Port Essington today

The experiment of settlement at Victoria was neither happy nor lasting, the remote outpost dogged by its isolation, dependence on the sea for re-supply and communication, frequent outbreaks of disease and cruel extremes of tropical weather.

Scarcely eight years after its establishment, it was completely destroyed by a cyclone in November 1839 and laboriously rebuilt, partly by convict labour. When the appearance of Leichhardt and the remains of his bedraggled party startled the occupants late in 1845, there was a brief flurry of hope for the settlement's future. Surely now the demonstrated overland route from the southeast might create new links and incentives? But it was not to be and, four years later, the ailing settlement was finally abandoned. You can find an interesting summary of the Port Essington story here.

In addition to its tourist attractions, Port Essington has been immortalised in print and music (yes, again! ~ see also 'Dr Leichhardt's March' for piano here). Here we have gathered three eclectic examples to whet your appetite: something for archaeologists, for sailors, and for music-lovers!

 SUP Port-Essington study FC 200W

A fascinating archaeological examination of the ruins of Victoria was undertaken by Jim Allen in 1966, and was republished as part of a series of monographs in 2008 by Sydney University Press

With broad appeal as a reference book to students and practitioners of historical archaeology and to people interested in Australian colonial history, the 140 pages of this A4-size softback include more than 110 maps, drawings and photos.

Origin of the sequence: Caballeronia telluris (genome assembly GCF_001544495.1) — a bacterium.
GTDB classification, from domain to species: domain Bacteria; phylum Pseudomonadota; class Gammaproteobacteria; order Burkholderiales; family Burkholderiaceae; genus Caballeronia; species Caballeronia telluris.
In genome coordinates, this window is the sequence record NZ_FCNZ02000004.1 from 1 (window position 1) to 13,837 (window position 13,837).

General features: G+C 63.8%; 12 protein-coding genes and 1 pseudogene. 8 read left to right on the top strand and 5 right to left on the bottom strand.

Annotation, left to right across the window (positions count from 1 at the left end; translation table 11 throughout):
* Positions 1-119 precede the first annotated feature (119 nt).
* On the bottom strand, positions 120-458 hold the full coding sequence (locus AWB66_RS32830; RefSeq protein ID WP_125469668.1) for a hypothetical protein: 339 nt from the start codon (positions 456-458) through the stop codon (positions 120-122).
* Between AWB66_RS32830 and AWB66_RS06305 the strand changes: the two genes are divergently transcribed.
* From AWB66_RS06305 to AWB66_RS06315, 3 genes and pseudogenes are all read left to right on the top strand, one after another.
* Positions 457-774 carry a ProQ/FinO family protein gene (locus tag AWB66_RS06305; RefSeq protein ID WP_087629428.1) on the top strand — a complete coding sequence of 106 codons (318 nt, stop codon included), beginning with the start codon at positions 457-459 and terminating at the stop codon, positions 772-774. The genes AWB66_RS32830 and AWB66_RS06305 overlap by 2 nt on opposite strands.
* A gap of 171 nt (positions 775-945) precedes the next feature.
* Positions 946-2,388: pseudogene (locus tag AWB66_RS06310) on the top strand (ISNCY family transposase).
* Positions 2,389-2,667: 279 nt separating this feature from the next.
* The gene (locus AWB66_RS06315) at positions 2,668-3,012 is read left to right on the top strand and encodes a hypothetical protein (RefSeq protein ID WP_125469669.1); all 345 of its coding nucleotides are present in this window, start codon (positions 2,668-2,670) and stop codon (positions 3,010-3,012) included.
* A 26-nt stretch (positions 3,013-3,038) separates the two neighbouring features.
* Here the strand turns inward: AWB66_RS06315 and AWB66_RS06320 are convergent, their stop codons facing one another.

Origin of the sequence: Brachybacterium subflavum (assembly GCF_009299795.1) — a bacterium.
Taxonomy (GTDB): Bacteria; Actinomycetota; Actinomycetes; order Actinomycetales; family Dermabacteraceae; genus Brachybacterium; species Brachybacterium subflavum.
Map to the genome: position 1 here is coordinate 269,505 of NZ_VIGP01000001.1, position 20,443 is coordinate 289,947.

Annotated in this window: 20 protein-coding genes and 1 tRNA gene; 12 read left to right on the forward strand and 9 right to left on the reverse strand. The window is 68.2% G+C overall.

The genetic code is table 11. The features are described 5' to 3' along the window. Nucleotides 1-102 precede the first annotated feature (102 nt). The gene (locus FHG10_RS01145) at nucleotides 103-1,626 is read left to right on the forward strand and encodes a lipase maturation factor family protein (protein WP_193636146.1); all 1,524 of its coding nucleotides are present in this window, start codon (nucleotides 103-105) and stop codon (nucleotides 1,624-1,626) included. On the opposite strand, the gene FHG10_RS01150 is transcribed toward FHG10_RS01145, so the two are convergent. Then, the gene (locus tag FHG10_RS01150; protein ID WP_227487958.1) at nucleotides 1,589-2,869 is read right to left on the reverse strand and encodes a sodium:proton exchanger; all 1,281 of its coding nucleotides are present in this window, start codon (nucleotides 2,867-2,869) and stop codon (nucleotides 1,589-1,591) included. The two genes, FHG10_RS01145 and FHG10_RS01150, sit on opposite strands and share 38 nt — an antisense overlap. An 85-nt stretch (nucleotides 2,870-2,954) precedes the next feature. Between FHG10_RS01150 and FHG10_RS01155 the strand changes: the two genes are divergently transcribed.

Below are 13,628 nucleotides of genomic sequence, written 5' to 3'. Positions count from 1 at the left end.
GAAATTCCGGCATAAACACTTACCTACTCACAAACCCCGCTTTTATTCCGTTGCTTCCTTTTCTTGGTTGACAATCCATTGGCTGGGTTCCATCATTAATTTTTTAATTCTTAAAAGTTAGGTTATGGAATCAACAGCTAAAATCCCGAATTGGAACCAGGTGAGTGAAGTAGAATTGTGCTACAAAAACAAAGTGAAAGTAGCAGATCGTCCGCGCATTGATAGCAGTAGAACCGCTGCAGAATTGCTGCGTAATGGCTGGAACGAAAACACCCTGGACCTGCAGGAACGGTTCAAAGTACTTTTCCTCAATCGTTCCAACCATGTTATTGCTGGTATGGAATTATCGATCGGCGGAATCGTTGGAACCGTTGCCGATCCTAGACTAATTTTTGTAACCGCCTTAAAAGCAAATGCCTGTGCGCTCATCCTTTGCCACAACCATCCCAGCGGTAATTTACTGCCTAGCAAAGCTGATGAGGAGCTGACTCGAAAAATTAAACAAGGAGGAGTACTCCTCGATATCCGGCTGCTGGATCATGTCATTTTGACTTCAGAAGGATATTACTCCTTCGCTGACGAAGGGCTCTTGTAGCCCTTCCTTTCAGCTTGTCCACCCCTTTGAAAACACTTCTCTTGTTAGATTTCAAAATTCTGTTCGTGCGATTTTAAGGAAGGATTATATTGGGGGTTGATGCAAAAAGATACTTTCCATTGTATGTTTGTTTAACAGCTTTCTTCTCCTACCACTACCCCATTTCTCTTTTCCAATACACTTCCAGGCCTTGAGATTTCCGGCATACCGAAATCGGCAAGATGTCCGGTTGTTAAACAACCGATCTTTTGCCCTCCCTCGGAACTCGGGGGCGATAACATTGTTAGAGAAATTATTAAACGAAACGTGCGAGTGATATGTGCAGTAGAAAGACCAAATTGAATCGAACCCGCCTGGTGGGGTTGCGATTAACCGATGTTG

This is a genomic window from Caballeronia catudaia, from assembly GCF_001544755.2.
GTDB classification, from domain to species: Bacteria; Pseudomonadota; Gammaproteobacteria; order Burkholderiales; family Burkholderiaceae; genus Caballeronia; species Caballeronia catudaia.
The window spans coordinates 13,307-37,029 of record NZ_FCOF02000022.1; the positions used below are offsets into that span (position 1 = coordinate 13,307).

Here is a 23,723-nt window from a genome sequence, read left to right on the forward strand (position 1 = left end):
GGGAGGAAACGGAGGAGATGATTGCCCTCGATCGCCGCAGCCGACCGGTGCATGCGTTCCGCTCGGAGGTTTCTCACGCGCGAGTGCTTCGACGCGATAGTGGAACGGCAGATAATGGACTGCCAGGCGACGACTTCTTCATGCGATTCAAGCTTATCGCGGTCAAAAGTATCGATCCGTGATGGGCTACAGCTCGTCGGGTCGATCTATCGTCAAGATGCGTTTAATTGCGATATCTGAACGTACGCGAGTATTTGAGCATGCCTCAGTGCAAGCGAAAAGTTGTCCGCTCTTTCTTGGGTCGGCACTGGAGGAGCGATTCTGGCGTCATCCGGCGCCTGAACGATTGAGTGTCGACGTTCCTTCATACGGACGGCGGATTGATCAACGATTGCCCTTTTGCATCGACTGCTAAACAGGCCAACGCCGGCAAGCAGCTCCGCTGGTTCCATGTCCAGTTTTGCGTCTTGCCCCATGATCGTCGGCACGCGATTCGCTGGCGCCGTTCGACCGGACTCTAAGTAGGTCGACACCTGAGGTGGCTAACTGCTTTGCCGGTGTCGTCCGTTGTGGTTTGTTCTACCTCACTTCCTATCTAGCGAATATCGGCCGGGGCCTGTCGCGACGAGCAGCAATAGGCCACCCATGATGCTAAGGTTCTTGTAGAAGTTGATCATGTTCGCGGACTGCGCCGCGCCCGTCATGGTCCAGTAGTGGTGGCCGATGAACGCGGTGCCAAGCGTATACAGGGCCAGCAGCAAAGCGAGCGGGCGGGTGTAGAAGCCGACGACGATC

Find out more, and order your copy by clicking here.

   
CH DEC-13 COVER 200W

The December 2013 issue of Cruising Helmsman magazine included a colourful feature by Liz Coleman about a visit which she and husband Steve had made to Port Essington on their yacht, while en-route from Sydney to Darwin. "Nothing could prepare me for the surprise we encountered," wrote Liz of their first sighting of the huge waterway, before going on to describe their walk around the ruins and other features of the scenic region.

Click on the cover image to read the article PDF (3.2MB).

   
PortEssington Peter-Sculthorpe cover Russell-Drysdale painting 300W

The 15-minute, six-part Peter Sculthorpe piece titled "Port Essington" for string trio and string orchestra was commissioned by Musica Viva Australia for the Australian Chamber Orchestra and first performed at the University of Queensland in August 1977. The cover featured one of Russell Drysdale's paintings, and the score was described as "absolutely sterling ...  accessible yet boldly original, conceptually fascinating and musically compelling" by The New York Times.

It was not Sculthorpe's first musical connection, however.

   
Peter Sculthorpe ABC 300W

Peter's 1977 piece evolved from a 1974 composition, titled simply "Essington" and written for a four-part ABC TV feature film with a script by Thomas Keneally. That score was co-composed with Michael Hannan and David Matthews, and adapted from an Aboriginal melody "Djilile" (whistling-duck on a billabong) from a recording collected in northern Australia in the late 1950s.

You can find out more about the life and prolific work of Peter Sculthorpe AO OBE by clicking here.

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